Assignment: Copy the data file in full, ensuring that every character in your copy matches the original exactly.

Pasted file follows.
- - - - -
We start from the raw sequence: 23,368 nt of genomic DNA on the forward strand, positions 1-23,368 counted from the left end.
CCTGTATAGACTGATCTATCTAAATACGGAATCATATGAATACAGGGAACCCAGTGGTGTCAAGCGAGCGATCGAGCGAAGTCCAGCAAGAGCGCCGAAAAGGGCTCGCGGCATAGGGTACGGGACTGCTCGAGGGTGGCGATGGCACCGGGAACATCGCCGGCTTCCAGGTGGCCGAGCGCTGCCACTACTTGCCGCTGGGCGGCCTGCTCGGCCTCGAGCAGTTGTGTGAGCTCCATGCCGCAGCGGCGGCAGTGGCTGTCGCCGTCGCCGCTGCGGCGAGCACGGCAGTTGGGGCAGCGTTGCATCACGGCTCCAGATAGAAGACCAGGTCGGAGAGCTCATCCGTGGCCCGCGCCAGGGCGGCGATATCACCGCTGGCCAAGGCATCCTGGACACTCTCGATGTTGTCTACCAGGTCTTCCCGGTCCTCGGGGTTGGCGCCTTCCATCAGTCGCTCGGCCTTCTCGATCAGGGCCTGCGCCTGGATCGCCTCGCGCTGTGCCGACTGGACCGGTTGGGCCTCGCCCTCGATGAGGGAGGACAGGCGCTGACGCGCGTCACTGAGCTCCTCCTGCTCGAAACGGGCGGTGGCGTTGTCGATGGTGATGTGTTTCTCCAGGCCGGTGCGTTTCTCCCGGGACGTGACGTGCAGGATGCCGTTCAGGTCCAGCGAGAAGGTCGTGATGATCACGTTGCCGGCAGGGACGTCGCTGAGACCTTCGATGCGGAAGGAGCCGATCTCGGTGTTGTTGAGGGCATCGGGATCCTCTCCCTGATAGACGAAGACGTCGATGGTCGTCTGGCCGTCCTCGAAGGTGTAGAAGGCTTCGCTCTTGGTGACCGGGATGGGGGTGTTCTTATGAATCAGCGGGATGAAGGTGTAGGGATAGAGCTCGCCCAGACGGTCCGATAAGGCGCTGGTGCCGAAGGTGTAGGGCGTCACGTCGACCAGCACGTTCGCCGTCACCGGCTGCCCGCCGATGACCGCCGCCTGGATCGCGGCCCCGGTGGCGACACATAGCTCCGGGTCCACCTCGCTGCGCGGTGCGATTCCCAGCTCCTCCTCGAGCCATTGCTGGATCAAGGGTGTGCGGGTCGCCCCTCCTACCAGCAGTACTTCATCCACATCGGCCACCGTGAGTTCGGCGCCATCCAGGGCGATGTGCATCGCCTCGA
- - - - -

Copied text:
We start from the raw sequence: 23,368 nt of genomic DNA on the forward strand, positions 1-23,368 counted from the left end.
CCTGTATAGACTGATCTATCTAAATACGGAATCATATGAATACAGGGAACCCAGTGGTGTCAAGCGAGCGATCGAGCGAAGTCCAGCAAGAGCGCCGAAAAGGGCTCGCGGCATAGGGTACGGGACTGCTCGAGGGTGGCGATGGCACCGGGAACATCGCCGGCTTCCAGGTGGCCGAGCGCTGCCACTACTTGCCGCTGGGCGGCCTGCTCGGCCTCGAGCAGTTGTGTGAGCTCCATGCCGCAGCGGCGGCAGTGGCTGTCGCCGTCGCCGCTGCGGCGAGCACGGCAGTTGGGGCAGCGTTGCATCACGGCTCCAGATAGAAGACCAGGTCGGAGAGCTCATCCGTGGCCCGCGCCAGGGCGGCGATATCACCGCTGGCCAAGGCATCCTGGACACTCTCGATGTTGTCTACCAGGTCTTCCCGGTCCTCGGGGTTGGCGCCTTCCATCAGTCGCTCGGCCTTCTCGATCAGGGCCTGCGCCTGGATCGCCTCGCGCTGTGCCGACTGGACCGGTTGGGCCTCGCCCTCGATGAGGGAGGACAGGCGCTGACGCGCGTCACTGAGCTCCTCCTGCTCGAAACGGGCGGTGGCGTTGTCGATGGTGATGTGTTTCTCCAGGCCGGTGCGTTTCTCCCGGGACGTGACGTGCAGGATGCCGTTCAGGTCCAGCGAGAAGGTCGTGATGATCACGTTGCCGGCAGGGACGTCGCTGAGACCTTCGATGCGGAAGGAGCCGATCTCGGTGTTGTTGAGGGCATCGGGATCCTCTCCCTGATAGACGAAGACGTCGATGGTCGTCTGGCCGTCCTCGAAGGTGTAGAAGGCTTCGCTCTTGGTGACCGGGATGGGGGTGTTCTTATGAATCAGCGGGATGAAGGTGTAGGGATAGAGCTCGCCCAGACGGTCCGATAAGGCGCTGGTGCCGAAGGTGTAGGGCGTCACGTCGACCAGCACGTTCGCCGTCACCGGCTGCCCGCCGATGACCGCCGCCTGGATCGCGGCCCCGGTGGCGACACATAGCTCCGGGTCCACCTCGCTGCGCGGTGCGATTCCCAGCTCCTCCTCGAGCCATTGCTGGATCAAGGGTGTGCGGGTCGCCCCTCCTACCAGCAGTACTTCATCCACATCGGCCACCGTGAGTTCGGCGCCATCCAGGGCGATGTGCATCGCCTCGA